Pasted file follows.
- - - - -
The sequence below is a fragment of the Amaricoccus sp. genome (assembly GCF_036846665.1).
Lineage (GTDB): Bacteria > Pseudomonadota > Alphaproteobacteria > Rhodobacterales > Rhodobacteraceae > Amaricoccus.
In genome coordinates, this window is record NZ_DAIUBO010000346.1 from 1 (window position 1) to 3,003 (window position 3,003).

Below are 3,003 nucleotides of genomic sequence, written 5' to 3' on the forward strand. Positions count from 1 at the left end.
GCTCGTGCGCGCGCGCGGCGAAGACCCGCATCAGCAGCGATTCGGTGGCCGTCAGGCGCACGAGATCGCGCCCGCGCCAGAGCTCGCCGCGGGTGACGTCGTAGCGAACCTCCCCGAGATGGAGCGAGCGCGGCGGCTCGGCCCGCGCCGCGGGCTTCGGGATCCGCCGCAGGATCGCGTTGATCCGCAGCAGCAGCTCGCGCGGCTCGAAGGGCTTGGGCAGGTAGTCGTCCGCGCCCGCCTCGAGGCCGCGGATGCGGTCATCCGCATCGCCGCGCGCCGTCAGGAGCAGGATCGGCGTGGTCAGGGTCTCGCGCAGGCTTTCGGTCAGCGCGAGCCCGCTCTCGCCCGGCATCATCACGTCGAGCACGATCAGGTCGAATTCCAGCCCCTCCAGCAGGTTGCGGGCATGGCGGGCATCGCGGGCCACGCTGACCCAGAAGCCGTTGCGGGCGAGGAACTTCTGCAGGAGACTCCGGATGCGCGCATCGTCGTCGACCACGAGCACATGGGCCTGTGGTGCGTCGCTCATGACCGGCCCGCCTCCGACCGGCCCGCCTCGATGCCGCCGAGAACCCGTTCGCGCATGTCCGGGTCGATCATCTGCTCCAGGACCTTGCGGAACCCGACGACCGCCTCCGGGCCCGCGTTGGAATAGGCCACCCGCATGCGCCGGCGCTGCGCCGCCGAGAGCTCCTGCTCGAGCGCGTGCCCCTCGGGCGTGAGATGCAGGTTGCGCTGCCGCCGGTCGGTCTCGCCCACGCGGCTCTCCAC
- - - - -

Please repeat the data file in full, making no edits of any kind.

The sequence below is a fragment of the Amaricoccus sp. genome (assembly GCF_036846665.1).
Lineage (GTDB): Bacteria > Pseudomonadota > Alphaproteobacteria > Rhodobacterales > Rhodobacteraceae > Amaricoccus.
In genome coordinates, this window is record NZ_DAIUBO010000346.1 from 1 (window position 1) to 3,003 (window position 3,003).

Below are 3,003 nucleotides of genomic sequence, written 5' to 3' on the forward strand. Positions count from 1 at the left end.
GCTCGTGCGCGCGCGCGGCGAAGACCCGCATCAGCAGCGATTCGGTGGCCGTCAGGCGCACGAGATCGCGCCCGCGCCAGAGCTCGCCGCGGGTGACGTCGTAGCGAACCTCCCCGAGATGGAGCGAGCGCGGCGGCTCGGCCCGCGCCGCGGGCTTCGGGATCCGCCGCAGGATCGCGTTGATCCGCAGCAGCAGCTCGCGCGGCTCGAAGGGCTTGGGCAGGTAGTCGTCCGCGCCCGCCTCGAGGCCGCGGATGCGGTCATCCGCATCGCCGCGCGCCGTCAGGAGCAGGATCGGCGTGGTCAGGGTCTCGCGCAGGCTTTCGGTCAGCGCGAGCCCGCTCTCGCCCGGCATCATCACGTCGAGCACGATCAGGTCGAATTCCAGCCCCTCCAGCAGGTTGCGGGCATGGCGGGCATCGCGGGCCACGCTGACCCAGAAGCCGTTGCGGGCGAGGAACTTCTGCAGGAGACTCCGGATGCGCGCATCGTCGTCGACCACGAGCACATGGGCCTGTGGTGCGTCGCTCATGACCGGCCCGCCTCCGACCGGCCCGCCTCGATGCCGCCGAGAACCCGTTCGCGCATGTCCGGGTCGATCATCTGCTCCAGGACCTTGCGGAACCCGACGACCGCCTCCGGGCCCGCGTTGGAATAGGCCACCCGCATGCGCCGGCGCTGCGCCGCCGAGAGCTCCTGCTCGAGCGCGTGCCCCTCGGGCGTGAGATGCAGGTTGCGCTGCCGCCGGTCGGTCTCGCCCACGCGGCTCTCCAC